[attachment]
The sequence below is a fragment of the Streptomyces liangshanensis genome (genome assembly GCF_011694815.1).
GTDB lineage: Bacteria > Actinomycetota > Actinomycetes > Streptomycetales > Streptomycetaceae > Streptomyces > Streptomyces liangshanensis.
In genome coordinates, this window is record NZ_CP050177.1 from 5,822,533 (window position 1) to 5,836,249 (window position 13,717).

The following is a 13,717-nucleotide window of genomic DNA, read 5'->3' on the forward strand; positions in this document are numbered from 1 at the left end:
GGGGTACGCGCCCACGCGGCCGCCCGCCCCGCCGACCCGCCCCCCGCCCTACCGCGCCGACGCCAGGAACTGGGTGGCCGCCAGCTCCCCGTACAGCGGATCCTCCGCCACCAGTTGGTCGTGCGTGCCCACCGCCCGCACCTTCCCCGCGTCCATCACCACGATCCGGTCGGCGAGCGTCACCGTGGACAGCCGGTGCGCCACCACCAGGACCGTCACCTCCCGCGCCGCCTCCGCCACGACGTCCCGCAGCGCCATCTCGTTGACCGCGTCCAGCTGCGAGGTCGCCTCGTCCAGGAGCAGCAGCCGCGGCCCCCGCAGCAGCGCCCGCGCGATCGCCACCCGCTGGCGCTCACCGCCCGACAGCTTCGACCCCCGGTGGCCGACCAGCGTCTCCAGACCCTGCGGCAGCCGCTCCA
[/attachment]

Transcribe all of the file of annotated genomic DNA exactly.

The sequence below is a fragment of the Streptomyces liangshanensis genome (genome assembly GCF_011694815.1).
GTDB lineage: Bacteria > Actinomycetota > Actinomycetes > Streptomycetales > Streptomycetaceae > Streptomyces > Streptomyces liangshanensis.
In genome coordinates, this window is record NZ_CP050177.1 from 5,822,533 (window position 1) to 5,836,249 (window position 13,717).

The following is a 13,717-nucleotide window of genomic DNA, read 5'->3' on the forward strand; positions in this document are numbered from 1 at the left end:
GGGGTACGCGCCCACGCGGCCGCCCGCCCCGCCGACCCGCCCCCCGCCCTACCGCGCCGACGCCAGGAACTGGGTGGCCGCCAGCTCCCCGTACAGCGGATCCTCCGCCACCAGTTGGTCGTGCGTGCCCACCGCCCGCACCTTCCCCGCGTCCATCACCACGATCCGGTCGGCGAGCGTCACCGTGGACAGCCGGTGCGCCACCACCAGGACCGTCACCTCCCGCGCCGCCTCCGCCACGACGTCCCGCAGCGCCATCTCGTTGACCGCGTCCAGCTGCGAGGTCGCCTCGTCCAGGAGCAGCAGCCGCGGCCCCCGCAGCAGCGCCCGCGCGATCGCCACCCGCTGGCGCTCACCGCCCGACAGCTTCGACCCCCGGTGGCCGACCAGCGTCTCCAGACCCTGCGGCAGCCGCTCCA